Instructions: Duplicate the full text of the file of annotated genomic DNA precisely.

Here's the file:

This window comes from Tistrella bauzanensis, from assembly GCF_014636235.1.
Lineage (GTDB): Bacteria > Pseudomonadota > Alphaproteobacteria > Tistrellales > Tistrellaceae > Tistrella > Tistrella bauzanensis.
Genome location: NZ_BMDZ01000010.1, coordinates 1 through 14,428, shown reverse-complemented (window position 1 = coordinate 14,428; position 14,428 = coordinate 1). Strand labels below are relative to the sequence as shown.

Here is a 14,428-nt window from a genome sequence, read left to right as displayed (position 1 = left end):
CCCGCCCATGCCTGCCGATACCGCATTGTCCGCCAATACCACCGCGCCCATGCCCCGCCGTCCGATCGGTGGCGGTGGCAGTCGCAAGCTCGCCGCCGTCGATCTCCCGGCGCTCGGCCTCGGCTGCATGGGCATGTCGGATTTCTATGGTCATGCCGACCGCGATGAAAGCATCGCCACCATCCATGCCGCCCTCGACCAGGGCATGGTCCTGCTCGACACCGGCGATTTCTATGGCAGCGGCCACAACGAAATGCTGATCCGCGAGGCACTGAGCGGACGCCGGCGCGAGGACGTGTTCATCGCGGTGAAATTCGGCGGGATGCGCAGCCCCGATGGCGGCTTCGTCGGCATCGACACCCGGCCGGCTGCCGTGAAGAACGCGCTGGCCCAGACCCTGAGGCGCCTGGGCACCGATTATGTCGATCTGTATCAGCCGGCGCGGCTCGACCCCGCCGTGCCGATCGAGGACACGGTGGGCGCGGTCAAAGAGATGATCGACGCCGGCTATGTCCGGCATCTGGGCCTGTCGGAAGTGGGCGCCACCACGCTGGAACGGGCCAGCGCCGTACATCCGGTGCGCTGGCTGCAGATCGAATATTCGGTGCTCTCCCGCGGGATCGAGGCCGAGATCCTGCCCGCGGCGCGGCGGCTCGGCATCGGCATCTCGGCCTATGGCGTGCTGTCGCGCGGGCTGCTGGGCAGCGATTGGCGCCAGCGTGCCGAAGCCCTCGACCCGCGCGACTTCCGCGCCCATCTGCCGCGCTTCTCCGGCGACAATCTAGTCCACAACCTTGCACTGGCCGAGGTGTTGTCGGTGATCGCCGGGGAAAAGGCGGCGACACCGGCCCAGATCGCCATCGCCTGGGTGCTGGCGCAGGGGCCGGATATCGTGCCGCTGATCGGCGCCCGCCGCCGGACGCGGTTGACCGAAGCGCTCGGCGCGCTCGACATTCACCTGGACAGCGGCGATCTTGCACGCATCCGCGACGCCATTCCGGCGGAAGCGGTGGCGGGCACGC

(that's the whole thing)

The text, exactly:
This window comes from Tistrella bauzanensis, from assembly GCF_014636235.1.
Lineage (GTDB): Bacteria > Pseudomonadota > Alphaproteobacteria > Tistrellales > Tistrellaceae > Tistrella > Tistrella bauzanensis.
Genome location: NZ_BMDZ01000010.1, coordinates 1 through 14,428, shown reverse-complemented (window position 1 = coordinate 14,428; position 14,428 = coordinate 1). Strand labels below are relative to the sequence as shown.

Here is a 14,428-nt window from a genome sequence, read left to right as displayed (position 1 = left end):
CCCGCCCATGCCTGCCGATACCGCATTGTCCGCCAATACCACCGCGCCCATGCCCCGCCGTCCGATCGGTGGCGGTGGCAGTCGCAAGCTCGCCGCCGTCGATCTCCCGGCGCTCGGCCTCGGCTGCATGGGCATGTCGGATTTCTATGGTCATGCCGACCGCGATGAAAGCATCGCCACCATCCATGCCGCCCTCGACCAGGGCATGGTCCTGCTCGACACCGGCGATTTCTATGGCAGCGGCCACAACGAAATGCTGATCCGCGAGGCACTGAGCGGACGCCGGCGCGAGGACGTGTTCATCGCGGTGAAATTCGGCGGGATGCGCAGCCCCGATGGCGGCTTCGTCGGCATCGACACCCGGCCGGCTGCCGTGAAGAACGCGCTGGCCCAGACCCTGAGGCGCCTGGGCACCGATTATGTCGATCTGTATCAGCCGGCGCGGCTCGACCCCGCCGTGCCGATCGAGGACACGGTGGGCGCGGTCAAAGAGATGATCGACGCCGGCTATGTCCGGCATCTGGGCCTGTCGGAAGTGGGCGCCACCACGCTGGAACGGGCCAGCGCCGTACATCCGGTGCGCTGGCTGCAGATCGAATATTCGGTGCTCTCCCGCGGGATCGAGGCCGAGATCCTGCCCGCGGCGCGGCGGCTCGGCATCGGCATCTCGGCCTATGGCGTGCTGTCGCGCGGGCTGCTGGGCAGCGATTGGCGCCAGCGTGCCGAAGCCCTCGACCCGCGCGACTTCCGCGCCCATCTGCCGCGCTTCTCCGGCGACAATCTAGTCCACAACCTTGCACTGGCCGAGGTGTTGTCGGTGATCGCCGGGGAAAAGGCGGCGACACCGGCCCAGATCGCCATCGCCTGGGTGCTGGCGCAGGGGCCGGATATCGTGCCGCTGATCGGCGCCCGCCGCCGGACGCGGTTGACCGAAGCGCTCGGCGCGCTCGACATTCACCTGGACAGCGGCGATCTTGCACGCATCCGCGACGCCATTCCGGCGGAAGCGGTGGCGGGCACGC